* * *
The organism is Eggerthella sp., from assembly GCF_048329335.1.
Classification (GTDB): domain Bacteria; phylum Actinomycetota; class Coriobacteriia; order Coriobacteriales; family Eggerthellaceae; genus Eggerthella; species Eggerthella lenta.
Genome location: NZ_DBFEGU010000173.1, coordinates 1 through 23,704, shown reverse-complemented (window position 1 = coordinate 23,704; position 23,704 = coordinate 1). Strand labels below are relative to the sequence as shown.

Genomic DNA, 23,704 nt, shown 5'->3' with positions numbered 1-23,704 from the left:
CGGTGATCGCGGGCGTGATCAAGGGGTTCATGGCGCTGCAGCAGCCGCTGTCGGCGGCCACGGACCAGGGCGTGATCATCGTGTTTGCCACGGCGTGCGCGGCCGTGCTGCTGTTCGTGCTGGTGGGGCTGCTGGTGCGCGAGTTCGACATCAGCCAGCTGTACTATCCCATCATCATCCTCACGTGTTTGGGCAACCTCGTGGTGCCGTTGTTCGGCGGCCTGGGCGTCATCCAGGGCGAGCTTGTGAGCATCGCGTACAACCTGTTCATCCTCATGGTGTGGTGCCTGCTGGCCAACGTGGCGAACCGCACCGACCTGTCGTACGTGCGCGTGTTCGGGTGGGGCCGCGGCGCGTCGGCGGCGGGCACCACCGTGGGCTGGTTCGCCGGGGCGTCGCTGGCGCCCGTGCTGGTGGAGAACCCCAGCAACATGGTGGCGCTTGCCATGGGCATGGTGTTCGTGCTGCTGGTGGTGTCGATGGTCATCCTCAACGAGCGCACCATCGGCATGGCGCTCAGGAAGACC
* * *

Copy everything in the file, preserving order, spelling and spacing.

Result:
The organism is Eggerthella sp., from assembly GCF_048329335.1.
Classification (GTDB): domain Bacteria; phylum Actinomycetota; class Coriobacteriia; order Coriobacteriales; family Eggerthellaceae; genus Eggerthella; species Eggerthella lenta.
Genome location: NZ_DBFEGU010000173.1, coordinates 1 through 23,704, shown reverse-complemented (window position 1 = coordinate 23,704; position 23,704 = coordinate 1). Strand labels below are relative to the sequence as shown.

Genomic DNA, 23,704 nt, shown 5'->3' with positions numbered 1-23,704 from the left:
CGGTGATCGCGGGCGTGATCAAGGGGTTCATGGCGCTGCAGCAGCCGCTGTCGGCGGCCACGGACCAGGGCGTGATCATCGTGTTTGCCACGGCGTGCGCGGCCGTGCTGCTGTTCGTGCTGGTGGGGCTGCTGGTGCGCGAGTTCGACATCAGCCAGCTGTACTATCCCATCATCATCCTCACGTGTTTGGGCAACCTCGTGGTGCCGTTGTTCGGCGGCCTGGGCGTCATCCAGGGCGAGCTTGTGAGCATCGCGTACAACCTGTTCATCCTCATGGTGTGGTGCCTGCTGGCCAACGTGGCGAACCGCACCGACCTGTCGTACGTGCGCGTGTTCGGGTGGGGCCGCGGCGCGTCGGCGGCGGGCACCACCGTGGGCTGGTTCGCCGGGGCGTCGCTGGCGCCCGTGCTGGTGGAGAACCCCAGCAACATGGTGGCGCTTGCCATGGGCATGGTGTTCGTGCTGCTGGTGGTGTCGATGGTCATCCTCAACGAGCGCACCATCGGCATGGCGCTCAGGAAGACC